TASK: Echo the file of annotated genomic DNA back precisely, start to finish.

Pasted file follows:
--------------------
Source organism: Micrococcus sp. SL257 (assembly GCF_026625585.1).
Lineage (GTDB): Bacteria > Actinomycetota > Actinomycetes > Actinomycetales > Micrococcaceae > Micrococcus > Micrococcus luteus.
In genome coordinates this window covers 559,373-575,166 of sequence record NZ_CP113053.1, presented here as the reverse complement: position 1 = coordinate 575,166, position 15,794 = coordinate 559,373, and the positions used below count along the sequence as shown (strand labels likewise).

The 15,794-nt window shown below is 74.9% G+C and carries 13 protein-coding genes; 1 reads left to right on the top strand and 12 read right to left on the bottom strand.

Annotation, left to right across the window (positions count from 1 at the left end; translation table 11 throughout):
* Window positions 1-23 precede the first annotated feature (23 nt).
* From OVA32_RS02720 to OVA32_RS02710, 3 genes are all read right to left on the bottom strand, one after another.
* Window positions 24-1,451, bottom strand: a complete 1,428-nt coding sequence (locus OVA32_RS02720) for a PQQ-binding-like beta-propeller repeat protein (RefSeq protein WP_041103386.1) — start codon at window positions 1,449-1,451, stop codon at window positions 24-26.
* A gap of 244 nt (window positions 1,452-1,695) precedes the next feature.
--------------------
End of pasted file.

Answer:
Source organism: Micrococcus sp. SL257 (assembly GCF_026625585.1).
Lineage (GTDB): Bacteria > Actinomycetota > Actinomycetes > Actinomycetales > Micrococcaceae > Micrococcus > Micrococcus luteus.
In genome coordinates this window covers 559,373-575,166 of sequence record NZ_CP113053.1, presented here as the reverse complement: position 1 = coordinate 575,166, position 15,794 = coordinate 559,373, and the positions used below count along the sequence as shown (strand labels likewise).

The 15,794-nt window shown below is 74.9% G+C and carries 13 protein-coding genes; 1 reads left to right on the top strand and 12 read right to left on the bottom strand.

Annotation, left to right across the window (positions count from 1 at the left end; translation table 11 throughout):
* Window positions 1-23 precede the first annotated feature (23 nt).
* From OVA32_RS02720 to OVA32_RS02710, 3 genes are all read right to left on the bottom strand, one after another.
* Window positions 24-1,451, bottom strand: a complete 1,428-nt coding sequence (locus OVA32_RS02720) for a PQQ-binding-like beta-propeller repeat protein (RefSeq protein WP_041103386.1) — start codon at window positions 1,449-1,451, stop codon at window positions 24-26.
* A gap of 244 nt (window positions 1,452-1,695) precedes the next feature.